NOVO Health Services Case Study
Atlanta-based healthcare linen management company NOVO Health Services saved its regional healthcare system client 53% of its costs through a full conversion from disposable to reusable Level 2 isolation gowns in mid-2020. Karl Fillip, CEO Emeritus of NOVO, used the provider’s actual adjusted patient day (APD) data and expenses for disposable gowns for the first half of the year compared to the cost per use of the new gowns, based on 70 washes, during the second half.
The hospital system’s vice president of supply chain and facility management said of the conversion. “We have found that converting to reusable isolation gowns has improved our bottom line,” the official said. “Reusable isolation gowns cost less than disposable ones, but the real savings comes in reducing labor and waste-stream costs. Less trash means less labor collecting trash.”
A regional healthcare system that manages more than 1 million patient visits annually that NOVO Health Services has supplied with patient bed and bath linen in recent years.
The multi-hospital system experienced the same issues that most healthcare providers did as the COVID-19 pandemic swept the globe in 2020 – a worldwide shortage of commonly used disposable personal protective equipment (PPE) for frontline workers. Disposable isolation gowns were so scarce that hospital staff tried to reuse them but found that wasn’t a viable solution. The provider turned to NOVO after its gown vendor couldn’t supply the single use gowns it had used in the past.
The first issue in the conversion was that some hospital staffers felt the reusable gowns were “damp” when they pulled them out of the storage bags. NOVO found an easy solution to the dampness reported, allowing the gowns to cool for a longer period before packing them, and using perforated bags to ensure airflow. Some adjustments were also made to create space in hospital isolation carts for the gowns.
NOVO supplied Level 2 gowns, which made a significant impact on protection and wearability. Some staff members felt the reusable gowns fit better and were more breathable than single use gowns and others felt they were warmer. As a result, the reusables were at first allocated for use in patient encounters with shorter durations while the disposable gowns were reserved for longer encounters.
“After they started using them, we heard less and less, said Fillip. Comfort, “did not remain a top issue.”
The provider’s advice to healthcare facilities considering a conversion to reusables. “Get clinical buy-in first. Let the team touch and feel prospective new products and ensure they have input on product styles,” said the client. In addition, communicate transparently about any resulting operational issues. “Be upfront about any changes to accommodate the new product, such as additional or different storage space required on carts.”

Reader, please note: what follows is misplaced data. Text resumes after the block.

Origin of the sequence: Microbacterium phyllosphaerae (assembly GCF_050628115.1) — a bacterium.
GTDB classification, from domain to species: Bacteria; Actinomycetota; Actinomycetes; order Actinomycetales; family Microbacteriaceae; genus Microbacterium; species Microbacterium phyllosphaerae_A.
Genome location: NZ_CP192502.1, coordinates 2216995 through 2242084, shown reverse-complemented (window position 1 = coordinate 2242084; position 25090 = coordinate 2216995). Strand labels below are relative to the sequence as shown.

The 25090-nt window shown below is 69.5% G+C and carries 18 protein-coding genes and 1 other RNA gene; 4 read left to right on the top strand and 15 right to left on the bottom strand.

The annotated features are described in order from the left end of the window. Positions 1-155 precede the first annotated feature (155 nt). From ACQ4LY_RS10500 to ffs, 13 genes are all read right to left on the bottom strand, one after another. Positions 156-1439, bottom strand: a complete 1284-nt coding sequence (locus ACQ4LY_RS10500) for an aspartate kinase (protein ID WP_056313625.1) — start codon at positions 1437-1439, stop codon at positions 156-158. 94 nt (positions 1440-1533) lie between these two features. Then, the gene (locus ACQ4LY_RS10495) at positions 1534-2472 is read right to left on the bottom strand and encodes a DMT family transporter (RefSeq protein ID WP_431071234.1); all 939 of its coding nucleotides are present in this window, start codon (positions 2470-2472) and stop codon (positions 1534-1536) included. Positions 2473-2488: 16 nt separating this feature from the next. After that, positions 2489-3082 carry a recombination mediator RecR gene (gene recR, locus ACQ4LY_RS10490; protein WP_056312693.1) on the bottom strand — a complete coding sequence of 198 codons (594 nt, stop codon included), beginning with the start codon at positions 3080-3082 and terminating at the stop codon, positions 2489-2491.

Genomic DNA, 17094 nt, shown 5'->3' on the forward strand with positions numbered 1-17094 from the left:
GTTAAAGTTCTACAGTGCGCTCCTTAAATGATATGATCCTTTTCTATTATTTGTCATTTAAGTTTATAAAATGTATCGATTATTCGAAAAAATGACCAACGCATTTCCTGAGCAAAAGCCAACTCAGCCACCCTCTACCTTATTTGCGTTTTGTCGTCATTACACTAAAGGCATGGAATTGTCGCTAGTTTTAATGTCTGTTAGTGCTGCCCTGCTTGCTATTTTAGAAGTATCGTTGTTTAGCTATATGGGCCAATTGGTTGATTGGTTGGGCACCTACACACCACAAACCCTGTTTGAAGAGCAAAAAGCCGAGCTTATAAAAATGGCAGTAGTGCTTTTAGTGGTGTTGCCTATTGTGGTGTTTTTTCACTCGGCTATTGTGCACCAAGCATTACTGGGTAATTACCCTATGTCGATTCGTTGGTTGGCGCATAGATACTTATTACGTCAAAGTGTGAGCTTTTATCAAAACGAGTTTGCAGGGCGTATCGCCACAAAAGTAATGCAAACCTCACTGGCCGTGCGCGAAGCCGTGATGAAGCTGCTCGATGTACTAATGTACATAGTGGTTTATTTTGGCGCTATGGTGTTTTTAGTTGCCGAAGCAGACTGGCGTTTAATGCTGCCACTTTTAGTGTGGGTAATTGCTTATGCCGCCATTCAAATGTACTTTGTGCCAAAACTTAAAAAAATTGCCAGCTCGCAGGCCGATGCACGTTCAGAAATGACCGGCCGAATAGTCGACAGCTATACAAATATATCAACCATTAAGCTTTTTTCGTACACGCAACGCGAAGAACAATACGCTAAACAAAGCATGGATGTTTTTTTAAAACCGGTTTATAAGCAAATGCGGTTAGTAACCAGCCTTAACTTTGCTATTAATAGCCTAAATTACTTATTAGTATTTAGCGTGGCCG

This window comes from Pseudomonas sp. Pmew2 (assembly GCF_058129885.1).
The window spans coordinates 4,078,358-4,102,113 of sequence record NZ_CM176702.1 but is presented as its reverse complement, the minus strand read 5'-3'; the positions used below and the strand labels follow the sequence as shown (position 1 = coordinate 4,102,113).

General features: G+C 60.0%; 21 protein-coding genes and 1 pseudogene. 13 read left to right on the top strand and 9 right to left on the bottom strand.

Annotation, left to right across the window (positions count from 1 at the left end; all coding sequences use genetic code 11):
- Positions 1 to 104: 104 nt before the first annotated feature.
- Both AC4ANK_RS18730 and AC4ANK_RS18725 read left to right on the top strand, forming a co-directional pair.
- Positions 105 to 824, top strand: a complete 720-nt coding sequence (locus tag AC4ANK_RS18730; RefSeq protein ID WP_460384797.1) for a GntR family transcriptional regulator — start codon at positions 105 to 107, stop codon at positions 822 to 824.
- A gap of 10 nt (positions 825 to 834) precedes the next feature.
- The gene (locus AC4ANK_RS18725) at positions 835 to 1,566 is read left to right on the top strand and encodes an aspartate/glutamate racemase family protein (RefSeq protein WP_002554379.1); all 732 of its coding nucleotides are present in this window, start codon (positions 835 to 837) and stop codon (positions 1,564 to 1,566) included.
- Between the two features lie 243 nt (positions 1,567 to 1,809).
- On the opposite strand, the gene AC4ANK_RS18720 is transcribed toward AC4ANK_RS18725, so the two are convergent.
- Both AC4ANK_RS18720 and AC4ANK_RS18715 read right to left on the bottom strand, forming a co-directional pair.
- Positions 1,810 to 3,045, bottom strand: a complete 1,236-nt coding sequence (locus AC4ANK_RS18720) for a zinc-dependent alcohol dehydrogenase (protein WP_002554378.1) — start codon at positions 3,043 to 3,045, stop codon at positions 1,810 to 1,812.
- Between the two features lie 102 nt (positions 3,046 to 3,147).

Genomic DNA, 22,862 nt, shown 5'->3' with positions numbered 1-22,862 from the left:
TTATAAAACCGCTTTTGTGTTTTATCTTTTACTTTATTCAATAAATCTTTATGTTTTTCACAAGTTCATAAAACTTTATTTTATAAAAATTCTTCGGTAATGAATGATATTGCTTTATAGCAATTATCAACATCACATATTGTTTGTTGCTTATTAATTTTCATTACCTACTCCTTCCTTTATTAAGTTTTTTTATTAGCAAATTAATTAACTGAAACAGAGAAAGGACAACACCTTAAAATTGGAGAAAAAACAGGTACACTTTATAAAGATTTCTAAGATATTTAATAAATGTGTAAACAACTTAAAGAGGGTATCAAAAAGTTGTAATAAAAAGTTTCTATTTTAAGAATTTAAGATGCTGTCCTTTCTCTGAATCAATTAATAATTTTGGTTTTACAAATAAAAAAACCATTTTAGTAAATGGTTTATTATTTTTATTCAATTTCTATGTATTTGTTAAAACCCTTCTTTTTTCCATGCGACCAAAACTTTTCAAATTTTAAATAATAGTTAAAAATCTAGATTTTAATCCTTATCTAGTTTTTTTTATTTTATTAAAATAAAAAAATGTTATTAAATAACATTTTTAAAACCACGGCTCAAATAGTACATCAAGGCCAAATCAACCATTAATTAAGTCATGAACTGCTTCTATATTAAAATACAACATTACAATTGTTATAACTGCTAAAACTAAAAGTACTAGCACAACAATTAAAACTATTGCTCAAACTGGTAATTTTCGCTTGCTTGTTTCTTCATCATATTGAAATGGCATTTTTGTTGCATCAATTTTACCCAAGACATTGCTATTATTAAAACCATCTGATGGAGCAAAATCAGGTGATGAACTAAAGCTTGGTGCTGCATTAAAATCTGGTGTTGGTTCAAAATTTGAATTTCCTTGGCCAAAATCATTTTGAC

Another lesson was that because disposable gowns tend to be bulky and fill trash containers quickly, shifting to reusable gowns meant significantly less garbage and associated waste disposal costs. “We have found that converting to reusable isolation gowns has improved our bottom line,” the official said. “Reusable isolation gowns cost less than disposable ones, but the real savings comes in reducing labor and waste-stream costs. Less trash means less labor collecting trash.”
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Fillip worked closely with the client to document and compare the costs of the reusable gowns versus gowns that are used once and discarded. Highlights from the cost comparison study:
- Total waste volume dropped from 19 pounds per APD before the conversion to 17.4 pounds per APD afterwards, a decrease of 1.7 lbs or 9% in overall waste volume.
- Environmental services (EVS) expense to remove the trash decreased 18¢, from $2.06 to $1.88 cents per APD, also a 9% drop.
- The total waste and labor savings was 30¢ per APD
- The cost of use of each reusable isolation gown, 13¢ based on 70 washes, plus the laundering expense of 45¢, meant the total cost was 58¢ cents versus the single use gown cost of 60¢.
- Netting out the waste savings, the reusable gowns cost 28¢, a 53% savings versus disposable gowns.
The results were so striking that NOVO has made documenting the cost savings for clients a standard business practice.
Fillip said he was inspired to conduct the cost comparison when he heard from hospitals that they planned to return to single use gowns after the COVID-19 pandemic subsided because disposables are less costly.
“It felt horrible. We’ve proven our case. It’s unequivocally less money and it generates less trash,” Fillip said of reusable gowns.
NOVO developed a hybrid plan, composed of Level 2 reusable and disposable isolation gowns to offer to clients and supports it with the provider’s actual adjusted patient day data and expenses whenever possible. He’s found that a cost comparison of disposable gowns before the conversion and a mix of disposable and reusable gowns afterwards is a valuable sales and client retention tool.
“We have been able to change the narrative in a way that we’re gaining attention. The clients that have signed up with us for reusable gowns have stayed with us because we continually provide the data,” he said.
“I’ve painted a picture that you need both, whatever you think the number is, 60:40, 50:50,70:30.” He added that client needs are highly variable depending on the patient population, the space available, the facility’s storage and waste disposal systems, existing purchasing agreements, and, of course, world events.
“We’re not through with COVID and supply chain issues yet,” Fillip said. “I say, ‘Don’t put all your eggs in one basket.’”